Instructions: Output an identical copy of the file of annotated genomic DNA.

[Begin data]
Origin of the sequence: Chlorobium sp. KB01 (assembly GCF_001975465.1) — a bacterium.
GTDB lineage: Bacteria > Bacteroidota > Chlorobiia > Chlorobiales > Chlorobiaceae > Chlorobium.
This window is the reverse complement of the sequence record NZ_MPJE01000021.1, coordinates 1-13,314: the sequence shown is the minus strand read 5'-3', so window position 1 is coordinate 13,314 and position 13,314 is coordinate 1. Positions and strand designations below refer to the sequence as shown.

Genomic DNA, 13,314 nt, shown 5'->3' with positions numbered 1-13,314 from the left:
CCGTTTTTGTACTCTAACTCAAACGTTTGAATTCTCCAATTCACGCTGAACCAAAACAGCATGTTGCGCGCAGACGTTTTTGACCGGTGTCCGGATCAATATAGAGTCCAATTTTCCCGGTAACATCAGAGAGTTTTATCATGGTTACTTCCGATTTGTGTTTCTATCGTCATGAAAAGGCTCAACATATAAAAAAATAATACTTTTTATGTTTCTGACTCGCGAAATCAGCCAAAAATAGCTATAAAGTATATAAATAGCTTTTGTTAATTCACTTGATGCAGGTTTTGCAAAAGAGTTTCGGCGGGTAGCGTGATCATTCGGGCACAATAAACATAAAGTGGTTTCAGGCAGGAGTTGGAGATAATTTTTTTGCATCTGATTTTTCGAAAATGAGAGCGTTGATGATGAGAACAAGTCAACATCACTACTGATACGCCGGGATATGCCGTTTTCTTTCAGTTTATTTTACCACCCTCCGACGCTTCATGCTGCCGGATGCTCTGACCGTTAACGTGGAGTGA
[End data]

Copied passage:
Origin of the sequence: Chlorobium sp. KB01 (assembly GCF_001975465.1) — a bacterium.
GTDB lineage: Bacteria > Bacteroidota > Chlorobiia > Chlorobiales > Chlorobiaceae > Chlorobium.
This window is the reverse complement of the sequence record NZ_MPJE01000021.1, coordinates 1-13,314: the sequence shown is the minus strand read 5'-3', so window position 1 is coordinate 13,314 and position 13,314 is coordinate 1. Positions and strand designations below refer to the sequence as shown.

Genomic DNA, 13,314 nt, shown 5'->3' with positions numbered 1-13,314 from the left:
CCGTTTTTGTACTCTAACTCAAACGTTTGAATTCTCCAATTCACGCTGAACCAAAACAGCATGTTGCGCGCAGACGTTTTTGACCGGTGTCCGGATCAATATAGAGTCCAATTTTCCCGGTAACATCAGAGAGTTTTATCATGGTTACTTCCGATTTGTGTTTCTATCGTCATGAAAAGGCTCAACATATAAAAAAATAATACTTTTTATGTTTCTGACTCGCGAAATCAGCCAAAAATAGCTATAAAGTATATAAATAGCTTTTGTTAATTCACTTGATGCAGGTTTTGCAAAAGAGTTTCGGCGGGTAGCGTGATCATTCGGGCACAATAAACATAAAGTGGTTTCAGGCAGGAGTTGGAGATAATTTTTTTGCATCTGATTTTTCGAAAATGAGAGCGTTGATGATGAGAACAAGTCAACATCACTACTGATACGCCGGGATATGCCGTTTTCTTTCAGTTTATTTTACCACCCTCCGACGCTTCATGCTGCCGGATGCTCTGACCGTTAACGTGGAGTGA